By Sarah Stockman
On May 9, longtime Palisadian Margaret “Bonnie” Savage celebrated her 100th birthday. She has lived in her two-bedroom, one-bathroom home in the 1000 block of Hartzell Street since 1947.
Born in 1918 to Paul and Margaret Horick in Illinois, Bonnie had a younger brother, Paul, who passed away in 2013.
In 1944 Savage joined the United States Naval Reserve and served with the WAVES (Women Accepted for Volunteer Emergency Services). She was one of almost 90,000 women who volunteered to serve the Navy while their brothers, fathers and husbands were overseas fighting in World War II.
“I went in, I’m just guessing, the beginning of 1944,” Savage told the News, “and I worked until the end of the war.”
Her job was to help repair airplanes used during training exercises.
“After I enlisted I went to what they called boot camp and then they sent me to Indiana,” she recalled. “There was an older mother that would train us when we were beginning to learn what they do.”
Savage said that she and the other women she worked with were taught how to fix just about everything on these planes.”We’d get assigned to different parts of the plane— the wings, the engine.”
After the war, Savage moved briefly to St. Louis to help her aunt after her uncle passed away unexpectedly. “They had a place where golfers would stop to eat on the ninth hole,” she said, and she knew that the combination of waitressing/cooking and working for a close relative wasn’t how she wanted to spend her life.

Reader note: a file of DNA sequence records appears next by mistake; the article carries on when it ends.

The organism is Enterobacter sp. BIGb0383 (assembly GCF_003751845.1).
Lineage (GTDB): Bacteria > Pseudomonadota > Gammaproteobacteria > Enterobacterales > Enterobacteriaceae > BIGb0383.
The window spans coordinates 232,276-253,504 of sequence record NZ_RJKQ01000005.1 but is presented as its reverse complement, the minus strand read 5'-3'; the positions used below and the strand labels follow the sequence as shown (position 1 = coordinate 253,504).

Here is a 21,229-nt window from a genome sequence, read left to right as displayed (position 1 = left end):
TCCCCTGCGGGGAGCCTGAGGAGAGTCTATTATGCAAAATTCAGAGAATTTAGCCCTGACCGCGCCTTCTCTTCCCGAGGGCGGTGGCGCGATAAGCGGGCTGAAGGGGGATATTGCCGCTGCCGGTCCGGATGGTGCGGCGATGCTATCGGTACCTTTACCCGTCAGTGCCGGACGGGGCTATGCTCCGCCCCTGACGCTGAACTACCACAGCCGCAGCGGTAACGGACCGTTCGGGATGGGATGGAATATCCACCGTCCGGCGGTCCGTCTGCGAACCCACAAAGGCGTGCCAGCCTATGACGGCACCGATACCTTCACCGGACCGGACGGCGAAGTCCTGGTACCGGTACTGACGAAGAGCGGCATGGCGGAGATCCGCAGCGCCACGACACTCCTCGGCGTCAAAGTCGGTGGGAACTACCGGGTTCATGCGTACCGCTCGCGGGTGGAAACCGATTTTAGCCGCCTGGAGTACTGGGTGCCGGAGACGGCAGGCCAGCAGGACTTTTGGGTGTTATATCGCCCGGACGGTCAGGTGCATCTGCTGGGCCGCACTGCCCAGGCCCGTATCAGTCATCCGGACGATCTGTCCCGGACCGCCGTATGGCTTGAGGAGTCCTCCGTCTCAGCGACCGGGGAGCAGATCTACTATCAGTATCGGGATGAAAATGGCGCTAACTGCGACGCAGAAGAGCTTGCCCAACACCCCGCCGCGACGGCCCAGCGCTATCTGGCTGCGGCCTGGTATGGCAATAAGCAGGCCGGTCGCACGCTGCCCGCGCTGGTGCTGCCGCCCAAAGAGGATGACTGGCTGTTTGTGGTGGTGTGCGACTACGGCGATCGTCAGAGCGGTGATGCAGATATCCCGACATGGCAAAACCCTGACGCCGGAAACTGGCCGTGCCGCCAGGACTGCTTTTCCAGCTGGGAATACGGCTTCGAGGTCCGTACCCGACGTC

In 1947 Savage was invited to California by Joe (Josephine), a friend from the WAVES. “During the service we called her ‘mom’ because she was older,” Savage said.
Joe and her husband took Savage on a tour of California and introduced her to her future husband Alan Savage, an architect who lived in Pacific Palisades. Soon they were married and living in marital bliss.
At the time, the Palisades was mostly open space with homes scattered here and there. Savage remembers walking across a large field to get to Hughes Market (now Ralphs) on Sunset.
“Our street here was the biggest street in the area,” she said.
Alan died in 1968 at the age of 50, leaving Savage alone. The couple did not have any children. However, a year later she opened a daycare center at her house for local young children, and this was a success for 20 years.
Savage retired in 1988 at the age of 70. She then dedicated herself to working in her garden and helping her neighbors with their children and grandchildren.
Cheryel Kanan has been Savage’s neighbor since Kanan and her husband Dan moved in across the street in 1963. The two women became close after Kanan’s mother died soon after Savage’s husband. They have nurtured a close, mother-daughter relationship.
Kanan says that Savage has been embraced by her neighbors, who all periodically check up on her. “She became grandma to all the children in the neighborhood,” said Kanan, who finds Savage amazing and is grateful for their friendship. “She’s my mentor and my hero.” Savage laughed and shook her head. “I don’t think so.”
The kindly lady celebrated her 100th birthday surrounded by her friends and neighbors of all ages. “I’m still going,” she said. “Although I don’t know how well.”
When asked the secret to her longevity, Savage paused a moment and then answered: “Just living, with all the neighbors’ help.”